You may not know it to look at the site, but I've actually been drawing and painting pretty steadily throughout the holiday season. While I'll be sharing my latest work very shortly and you can still count on regular updates on my own work through this blog, I'd also like to start using it as a space where I can share influences or artists who are inspiring me through their own works. One of the most beautiful aspects of living in LA is the overwhelming flow of creativity.
It's actually difficult to find someone who isn't doing work in a creative field whether that be acting, directing, visual art, music, dance, design, etc. You'd think that with this being the case, you'd come across a lot of shit, but honestly every artist I've had the pleasure of meeting has impressed me.
Nicholas Capaldi was one of the first people I met after relocating to LA from Florida. At the time, he was playing synth in an experimental metal band and we started hanging out through a mutual friend. He took me to my first (and only) Dodgers game, we hit up the local museums here and there, and we spent a lot of time at parties and shows. Initially, I had no idea of his talent and it wasn't until some time later that I actually had the pleasure of seeing his work in a gallery setting.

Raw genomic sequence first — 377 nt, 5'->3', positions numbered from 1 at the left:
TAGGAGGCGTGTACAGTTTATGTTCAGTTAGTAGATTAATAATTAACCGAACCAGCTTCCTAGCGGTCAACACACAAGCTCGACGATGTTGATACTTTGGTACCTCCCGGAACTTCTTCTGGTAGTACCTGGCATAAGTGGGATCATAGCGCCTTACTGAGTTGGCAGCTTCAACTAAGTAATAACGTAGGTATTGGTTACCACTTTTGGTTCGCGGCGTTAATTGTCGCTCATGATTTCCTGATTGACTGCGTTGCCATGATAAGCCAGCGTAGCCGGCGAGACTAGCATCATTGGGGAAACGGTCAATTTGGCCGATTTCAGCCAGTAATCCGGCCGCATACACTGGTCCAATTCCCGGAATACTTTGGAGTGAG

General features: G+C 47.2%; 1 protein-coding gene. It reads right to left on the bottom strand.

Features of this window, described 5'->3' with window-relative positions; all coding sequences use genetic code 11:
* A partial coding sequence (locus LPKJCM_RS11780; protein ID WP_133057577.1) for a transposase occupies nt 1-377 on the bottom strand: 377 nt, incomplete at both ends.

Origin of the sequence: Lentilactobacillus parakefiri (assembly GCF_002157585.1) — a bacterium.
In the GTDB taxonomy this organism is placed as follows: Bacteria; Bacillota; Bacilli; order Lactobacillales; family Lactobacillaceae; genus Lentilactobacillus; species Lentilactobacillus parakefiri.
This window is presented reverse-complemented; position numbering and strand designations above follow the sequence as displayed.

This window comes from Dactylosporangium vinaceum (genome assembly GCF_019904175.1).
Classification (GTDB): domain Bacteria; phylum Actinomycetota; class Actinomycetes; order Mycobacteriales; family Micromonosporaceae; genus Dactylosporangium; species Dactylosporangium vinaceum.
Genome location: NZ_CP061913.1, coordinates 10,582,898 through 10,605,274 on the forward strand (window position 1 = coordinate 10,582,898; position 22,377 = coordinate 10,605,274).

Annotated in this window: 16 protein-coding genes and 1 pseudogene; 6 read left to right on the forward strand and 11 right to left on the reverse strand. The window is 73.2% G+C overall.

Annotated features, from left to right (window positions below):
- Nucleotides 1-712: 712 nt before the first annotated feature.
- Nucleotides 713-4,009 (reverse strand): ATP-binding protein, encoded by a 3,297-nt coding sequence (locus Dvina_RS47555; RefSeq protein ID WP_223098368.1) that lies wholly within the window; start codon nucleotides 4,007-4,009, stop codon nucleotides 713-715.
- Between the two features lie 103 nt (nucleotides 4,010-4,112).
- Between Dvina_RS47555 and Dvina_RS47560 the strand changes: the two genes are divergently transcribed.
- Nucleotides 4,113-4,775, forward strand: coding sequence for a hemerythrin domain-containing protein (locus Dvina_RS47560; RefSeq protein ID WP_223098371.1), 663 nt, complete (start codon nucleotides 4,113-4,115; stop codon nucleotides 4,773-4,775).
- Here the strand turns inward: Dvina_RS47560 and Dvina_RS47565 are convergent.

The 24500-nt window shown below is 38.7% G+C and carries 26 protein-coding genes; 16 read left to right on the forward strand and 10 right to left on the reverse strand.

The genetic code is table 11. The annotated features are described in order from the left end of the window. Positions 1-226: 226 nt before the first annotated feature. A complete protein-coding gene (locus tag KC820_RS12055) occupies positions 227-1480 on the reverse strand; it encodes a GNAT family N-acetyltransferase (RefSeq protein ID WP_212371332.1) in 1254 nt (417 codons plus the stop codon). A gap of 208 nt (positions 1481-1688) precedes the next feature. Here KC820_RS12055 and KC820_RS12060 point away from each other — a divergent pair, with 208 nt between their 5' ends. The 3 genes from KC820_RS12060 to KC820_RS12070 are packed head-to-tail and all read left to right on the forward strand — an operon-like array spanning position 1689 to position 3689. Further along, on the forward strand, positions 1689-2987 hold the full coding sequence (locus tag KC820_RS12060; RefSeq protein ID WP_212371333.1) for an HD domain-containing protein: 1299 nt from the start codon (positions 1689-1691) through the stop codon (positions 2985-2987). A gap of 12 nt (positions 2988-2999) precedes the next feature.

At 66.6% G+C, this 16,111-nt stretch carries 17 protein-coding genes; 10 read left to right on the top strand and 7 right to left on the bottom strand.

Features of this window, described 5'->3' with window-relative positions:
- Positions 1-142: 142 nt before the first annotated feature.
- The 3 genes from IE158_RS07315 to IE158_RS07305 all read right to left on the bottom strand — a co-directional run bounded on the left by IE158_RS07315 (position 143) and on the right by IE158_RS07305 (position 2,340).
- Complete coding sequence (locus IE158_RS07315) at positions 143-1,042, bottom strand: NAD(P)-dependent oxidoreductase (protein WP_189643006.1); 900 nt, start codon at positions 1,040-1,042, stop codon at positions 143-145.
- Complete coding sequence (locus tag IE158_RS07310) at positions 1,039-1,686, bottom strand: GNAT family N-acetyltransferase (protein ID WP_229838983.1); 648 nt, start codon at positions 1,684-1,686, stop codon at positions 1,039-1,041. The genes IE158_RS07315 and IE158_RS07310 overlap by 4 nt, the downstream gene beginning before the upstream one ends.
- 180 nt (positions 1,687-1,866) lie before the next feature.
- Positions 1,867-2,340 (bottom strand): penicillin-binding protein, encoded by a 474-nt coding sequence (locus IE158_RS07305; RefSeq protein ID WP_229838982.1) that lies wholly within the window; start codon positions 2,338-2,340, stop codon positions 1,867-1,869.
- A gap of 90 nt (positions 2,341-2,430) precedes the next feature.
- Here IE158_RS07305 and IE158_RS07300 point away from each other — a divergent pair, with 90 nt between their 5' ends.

Since the extent of my official art studies was a basic humanities course in a university that was one step removed from community college, I can't really describe Capaldi's works in any way other than personal. When I look at his paintings, I see a world that is alien and skewed, a reality where the displacement of something simple results in a slightly terrifying glitch. His pieces are like nightmares that steal your voice with terror, yet seem far away in the sunlight of the following morning.
Even as you try to explain them, try to make sense of that paralysing horror, you can't find the words. Looking at his paintings which are large enough to create the impression of falling into them, I'm reminded of the myth of the Philadelphia Experiment, a supposed military cloaking test gone awry in which soldiers were rumoured to have re-materialized fused to their ship or with their bodies turned inside out.
Capaldi also tends to use elements of still life painting stirred with his surrealism. At times, the titles of the paintings are worked directly into the pieces or plastered across the images themselves. Figures at once beautiful and grotesque, mutant eunuchs mingling with angelic hermaphrodites naked and bleeding, offer blank faces. Anatomy is externalized while the use of color is somehow reassuring and disjointing in its TV dinner hues of creamed corn yellows, canned ham pinks, and bleeding cranberry reds.
Of course, if you spoke to Capaldi he'd probably have his own drastically different take on it but I suppose that's the beauty of an image once it leaves the artist. Regardless of how close my interpretation falls to Capaldi's intentions, his work is stirring. Check out his site so you can stay posted on his work as he's pretty prolific: